TOP 10 Cognac misunderstandings: From Conyak to Hennessey

Sometimes, some people get it wrong. That’s fine. Cognac Expert is the website which will help setting the record straight.

Cognac Misunderstandings

Here is a list of the TOP 10 misunderstandings regarding French brandy, the Cognac:

1. It’s Hennessy and not Hennessey.
First of all, Hennessy is French and should not be confused with American products. It is a Cognac and you write it without an “e” before the “y”.

2. It’s called Cognac, named after the town in the vineyard region of Charente in Southwest France. Sometimes people write Coniak, Coniac or even Conyak.. so this is how the word yak evolved.

3. “I have a Eastern European Cognac…” – No. There can’t be Cognac from Russia, USA or Japan – because Cognac is a protected trademark and must come from the region around the town of Cognac. It is true, Cognac is a brandy but not every brandy is a Cognac.

4. The Cognac is really dark and tastes slightly sweet, wow, that’s round and so mellow. It must be a brandy which aged for a long time.
Attention, attention!
There are Cognacs which are manipulated: Some producers add caramel to make the color darker, which is the code for older and matured Cognac, as the wood normally takes influence on the spirit. At the same time caramel makes the Cognac sweeter, but only at the beginning and normally not at the finish.
5. A XO is a really old Cognac. Well, that is somehow true and in a way it’s not. Do not forget that basically one could create a blend with a little tiny drop of really really old XO (let’ say 30 years old) and fill the rest of with ‘just’ 6 year old Cognac (which already qualifies as XO) – and you could call the bottle a “XO with eaux-de-vie up to 30 years old”. Of course, this can lead to a bad reputation of the producer/brand or cognac house because it will be recognized.

Read more about the age in our section What is Cognac?
6. Very Special is a really good Cognac grade.
Ahm, no – not quite. VS means Very Special and is the minimum age of a Cognac. So it is the youngest and in a way the cheapest Cognac one can make.

Read more about ageing and maturing in the section What is Cognac?
7. Hennessy Pure White is made from white grapes. That is true. But every Cognac is made from white grapes.

See our article on the white “Henny” here.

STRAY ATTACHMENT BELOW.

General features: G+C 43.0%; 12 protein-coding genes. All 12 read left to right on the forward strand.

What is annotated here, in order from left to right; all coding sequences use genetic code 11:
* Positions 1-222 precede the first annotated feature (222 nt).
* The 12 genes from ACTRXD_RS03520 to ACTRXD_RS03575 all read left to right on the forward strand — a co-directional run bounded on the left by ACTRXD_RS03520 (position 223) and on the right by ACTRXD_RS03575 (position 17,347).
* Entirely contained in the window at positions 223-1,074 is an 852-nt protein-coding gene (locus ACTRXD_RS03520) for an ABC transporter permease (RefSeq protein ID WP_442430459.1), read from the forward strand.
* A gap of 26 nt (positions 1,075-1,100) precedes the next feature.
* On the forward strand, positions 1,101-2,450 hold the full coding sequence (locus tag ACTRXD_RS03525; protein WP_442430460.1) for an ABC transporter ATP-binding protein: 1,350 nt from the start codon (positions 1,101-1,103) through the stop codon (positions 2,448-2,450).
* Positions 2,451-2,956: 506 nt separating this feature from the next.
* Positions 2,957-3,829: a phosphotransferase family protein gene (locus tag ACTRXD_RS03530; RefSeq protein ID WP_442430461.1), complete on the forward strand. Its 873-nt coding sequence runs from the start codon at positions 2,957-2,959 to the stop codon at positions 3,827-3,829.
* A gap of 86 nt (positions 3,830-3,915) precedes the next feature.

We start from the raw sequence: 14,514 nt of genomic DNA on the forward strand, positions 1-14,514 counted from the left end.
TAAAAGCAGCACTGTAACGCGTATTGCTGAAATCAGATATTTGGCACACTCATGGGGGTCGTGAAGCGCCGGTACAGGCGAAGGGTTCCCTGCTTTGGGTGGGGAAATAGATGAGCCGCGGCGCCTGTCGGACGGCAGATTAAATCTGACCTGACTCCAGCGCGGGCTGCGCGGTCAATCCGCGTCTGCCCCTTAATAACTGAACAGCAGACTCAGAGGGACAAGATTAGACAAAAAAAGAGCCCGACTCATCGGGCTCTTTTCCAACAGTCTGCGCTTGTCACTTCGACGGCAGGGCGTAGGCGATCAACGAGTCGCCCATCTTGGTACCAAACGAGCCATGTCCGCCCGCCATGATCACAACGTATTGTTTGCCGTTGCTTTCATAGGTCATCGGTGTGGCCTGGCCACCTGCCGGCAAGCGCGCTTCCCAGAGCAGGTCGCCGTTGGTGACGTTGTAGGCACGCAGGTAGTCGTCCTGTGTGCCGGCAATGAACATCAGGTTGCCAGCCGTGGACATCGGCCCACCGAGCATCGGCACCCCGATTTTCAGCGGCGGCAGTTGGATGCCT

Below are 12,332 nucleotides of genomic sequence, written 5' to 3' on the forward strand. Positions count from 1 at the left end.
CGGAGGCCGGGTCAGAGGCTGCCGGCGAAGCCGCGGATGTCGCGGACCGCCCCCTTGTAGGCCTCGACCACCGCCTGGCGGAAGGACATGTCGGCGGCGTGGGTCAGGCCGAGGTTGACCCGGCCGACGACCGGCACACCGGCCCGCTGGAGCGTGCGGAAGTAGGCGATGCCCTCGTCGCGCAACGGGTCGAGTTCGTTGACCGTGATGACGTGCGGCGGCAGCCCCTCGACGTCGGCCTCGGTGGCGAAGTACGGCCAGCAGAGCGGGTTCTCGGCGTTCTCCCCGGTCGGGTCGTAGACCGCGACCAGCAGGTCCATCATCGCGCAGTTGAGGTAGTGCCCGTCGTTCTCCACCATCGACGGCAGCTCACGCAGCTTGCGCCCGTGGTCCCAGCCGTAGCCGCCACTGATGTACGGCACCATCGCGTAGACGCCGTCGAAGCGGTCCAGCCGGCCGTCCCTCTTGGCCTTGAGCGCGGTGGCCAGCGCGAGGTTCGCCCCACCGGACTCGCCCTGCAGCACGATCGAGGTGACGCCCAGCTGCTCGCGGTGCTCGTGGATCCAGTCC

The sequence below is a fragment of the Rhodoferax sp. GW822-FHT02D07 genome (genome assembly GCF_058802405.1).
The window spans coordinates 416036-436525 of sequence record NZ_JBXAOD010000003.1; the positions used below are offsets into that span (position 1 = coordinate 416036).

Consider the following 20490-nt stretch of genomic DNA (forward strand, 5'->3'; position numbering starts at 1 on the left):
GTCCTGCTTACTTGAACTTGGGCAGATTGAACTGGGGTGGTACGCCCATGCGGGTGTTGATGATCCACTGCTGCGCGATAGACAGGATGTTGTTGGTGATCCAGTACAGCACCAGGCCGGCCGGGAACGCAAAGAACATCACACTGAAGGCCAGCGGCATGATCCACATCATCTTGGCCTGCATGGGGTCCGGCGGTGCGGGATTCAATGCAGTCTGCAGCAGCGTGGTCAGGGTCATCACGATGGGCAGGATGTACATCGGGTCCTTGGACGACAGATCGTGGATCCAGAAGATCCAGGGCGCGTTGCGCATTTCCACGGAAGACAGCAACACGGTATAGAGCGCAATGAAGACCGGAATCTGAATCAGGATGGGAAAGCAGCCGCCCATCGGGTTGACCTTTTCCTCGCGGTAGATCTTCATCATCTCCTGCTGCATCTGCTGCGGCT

8. Ludacris crafted his own Cognac. Now people, that’s a marketing gag. He is not able to because only master blenders can do that because they developed an extremly fine nose to actually smell and taste Cognac. If you want to become a real blender, then you would have to taste Cognac every day for 5 years.. and perhaps 10 different eaux-de-vie every day in different stages.

Read more about Ludacris’ Conjure here.

9. The bottle and the design is so classy, it has to be something very special.
Well, “Very Special” yes, because it can be a VS (see point 6) but it’s all about bottling, packaging and selling for the eyes and the imagination of the customers. Do not trust your eyes but your brain.

10. Old Cognac, like from 1800, must be so very good, so mature, so round and aged.
No, that is not necessarily true. While wine actually ages in bottles, transpires through the cork – Cognac can’t. The moment you put a Cognac into a bottle, the spirit stops ageing and stays exactly like that. It is more the idea, the phantasy, which makes people buy older Cognacs. And the very early Cognacs weren’t that good compared to very old Cognac (50 years and older) one can buy today.

That means, you can find a really old bottle in your cellar.. and discover it’s a VS (it was aged in a wooden barrel for at least 2 1/2 yerars): So it’s a young, old Cognac. If you are interested in old Cognac bottles, check out our section “You’ve go a bottle?


Comments (4)

  1. Igor October 20, 2010 at 11:58 pm

    Your point #3 is not correct. Armenian Ararat won grand-prix award in Paris in 1900 and was allowed to be legally branded as a cognac. But this is the only exception I’m aware of.

  2. Peter February 12, 2011 at 9:22 pm

    Advice Request

    I’d be grateful for your advice.

    I have very little knowledge of wines and I’d like to buy a gift for someone who has an encyclopedic knowledge of wine as it has been their passion for 40 years.

    I wish to purchase a 1951 Cognac or wine.

    Do you think this is a good idea and if so, what could you recommend?

  3. Captain awesome August 17, 2012 at 11:25 pm

    I have some bottles of congacs of different but noble make. Some are in thier bottles for the last 10-15 years. Will that make them any better ..?

  4. il farmacista goloso November 11, 2012 at 3:04 pm

    @ Igor : point #3 IS correct… the armenian brandy got the right to call itself cognac in 1900 after the Universal Expo of Paris, but after WW2 it mantained its name only in Soviet Union countries; nowadays it can legally be called only brandy.

    There’s actually only one exception worldwide, and really not very well known: a type of brandy made following the french rules in URUGUAY may still be called cognac, as it got permission by the French authorities; this name will be withdrawn in 2015, upon decision of the European union.

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